O’Scannlain wrote that the September decision was an “inventive, judge-made novelty.” He said it is “telling” that the 9th Circuit is the only circuit “bold enough” to embrace such a doctrine, which he said “effectively requires local communities to surrender their sidewalks and other public places to homeless encampments.”

Like Smith, O’Scannlain also carved out special attention for California.

“One need only walk through our neighborhoods — through the Tenderloin (San Francisco) or Skid Row (Los Angeles) — to know that our communities are fast coming undone,” he wrote. “Tents crowding out sidewalks, needles flooding parks, and rubbish (and worse) marring public squares reflect a threat to the public welfare that should not be taken lightly.”

In such blighted areas as the Tenderloin and Skid Row, he wrote, the court should not be “eager to throw caution to the wind and to embrace judicial adventurism.”

In a third dissent written by Judge Daniel Bress, a Trump appointee, and joined by 11 other conservative judges, Bress wrote that “the most pressing problems plaguing big-city America” were in plain view from the windows of the 9th Circuit’s courthouse in San Francisco.

“Homelessness, drug addiction, barely concealed narcotics dealing, severe mental health impairment, the post-COVID hollowing out of our business districts.”


Such problems defy easy solutions, Bress wrote, but will be made even worse by the majority’s decision in the Grants Pass case, in which he said the court had “injected itself into the mix” by imposing “sharp limits” on local government responses.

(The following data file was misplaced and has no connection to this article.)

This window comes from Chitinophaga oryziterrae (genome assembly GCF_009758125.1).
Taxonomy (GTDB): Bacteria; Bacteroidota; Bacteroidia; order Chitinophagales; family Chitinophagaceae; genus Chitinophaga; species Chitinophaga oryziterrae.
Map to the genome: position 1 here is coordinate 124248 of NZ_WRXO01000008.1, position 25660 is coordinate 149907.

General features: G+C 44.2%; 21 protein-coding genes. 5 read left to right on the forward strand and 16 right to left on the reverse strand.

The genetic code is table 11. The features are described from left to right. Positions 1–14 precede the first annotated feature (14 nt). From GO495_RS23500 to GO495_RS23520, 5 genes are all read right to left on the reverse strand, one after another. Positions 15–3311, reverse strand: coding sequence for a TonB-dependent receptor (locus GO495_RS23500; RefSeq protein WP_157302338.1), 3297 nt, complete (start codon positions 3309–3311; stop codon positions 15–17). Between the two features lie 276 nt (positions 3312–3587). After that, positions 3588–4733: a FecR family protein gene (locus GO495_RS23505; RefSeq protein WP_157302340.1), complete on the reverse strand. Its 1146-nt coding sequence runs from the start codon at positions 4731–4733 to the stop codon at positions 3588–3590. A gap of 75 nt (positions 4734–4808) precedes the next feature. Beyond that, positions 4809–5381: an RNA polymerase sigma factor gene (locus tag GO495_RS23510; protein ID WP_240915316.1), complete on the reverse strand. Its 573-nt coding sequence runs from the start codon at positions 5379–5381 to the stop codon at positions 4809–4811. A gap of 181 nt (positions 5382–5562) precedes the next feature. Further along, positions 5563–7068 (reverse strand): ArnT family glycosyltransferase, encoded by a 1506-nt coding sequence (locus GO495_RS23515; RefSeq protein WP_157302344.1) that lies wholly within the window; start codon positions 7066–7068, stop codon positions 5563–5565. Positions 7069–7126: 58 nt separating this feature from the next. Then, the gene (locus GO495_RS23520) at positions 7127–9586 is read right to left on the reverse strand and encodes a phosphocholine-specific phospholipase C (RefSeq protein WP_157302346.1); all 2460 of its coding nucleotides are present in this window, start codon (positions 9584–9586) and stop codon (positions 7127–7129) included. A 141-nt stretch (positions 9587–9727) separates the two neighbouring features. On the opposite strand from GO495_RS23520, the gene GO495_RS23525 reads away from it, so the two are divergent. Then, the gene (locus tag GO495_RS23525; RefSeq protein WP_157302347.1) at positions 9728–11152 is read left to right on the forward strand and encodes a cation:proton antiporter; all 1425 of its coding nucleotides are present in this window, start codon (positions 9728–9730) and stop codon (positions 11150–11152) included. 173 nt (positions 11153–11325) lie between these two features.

Such “judge-made rules governing who can sit and sleep where,” Bress wrote, will have negative effects not just at the state and city levels, but “block by block, building by building, doorway by doorway.”

Pushing back against the court’s conservatives were the same two liberal judges who made the decision in September: Judge Roslyn O. Silver of the U.S. District Court of Arizona, a visiting judge on the appellate panel who wrote for the three-judge panel in September, and 9th Circuit Court Judge Ronald M. Gould. Both are appointees of President Clinton.

Silver and Gould wrote that both Smith’s dissent and O’Scannlain’s statement “significantly exaggerate” their September holding — which related specifically to homeless people sleeping outside in Grants Pass, a city that lacked sufficient shelter beds to house them.

The ruling, they wrote, “holds only that governments cannot criminalize the act of sleeping with the use of rudimentary protections, such as bedding, from the elements in some public places when a person has nowhere else to sleep.”

The ruling “does not establish an unrestrained right for involuntarily homeless persons to sleep anywhere they choose,” Silver and Gould wrote. “Nor does it require jurisdictions to cede all public spaces to involuntarily homeless persons.”

Silver and Gould wrote that, contrary to suggestions by Smith, the homelessness problem in the American West and across the U.S. predates both the 2018 and September decisions by the 9th Circuit that upheld a right of homeless people to sleep outside with bedding when they have nowhere else to go.

“It is implausible to argue the crisis would abate if jurisdictions in the 9th Circuit regained the authority to punish involuntarily homeless persons for sleeping in public with blankets,” they wrote.


Legal experts said the conservative wing’s vociferous responses rejecting the majority opinion Wednesday were a clear signal to the conservative-leaning U.S. Supreme Court that it should take up the case next.

Theane Evangelis, an attorney for Grants Pass, said the city would petition the Supreme Court to do just that, as it believes the decisions of the 9th Circuit in 2018 and in September “have contributed to the growing problem of encampments in cities across the West” and “are only harming the very people they were meant to help.”

Ed Johnson, director of litigation at the Oregon Law Center who helped represent the homeless people who sued Grants Pass over its homeless statutes, said they were pleased with the decision to deny a rehearing. He otherwise declined to comment.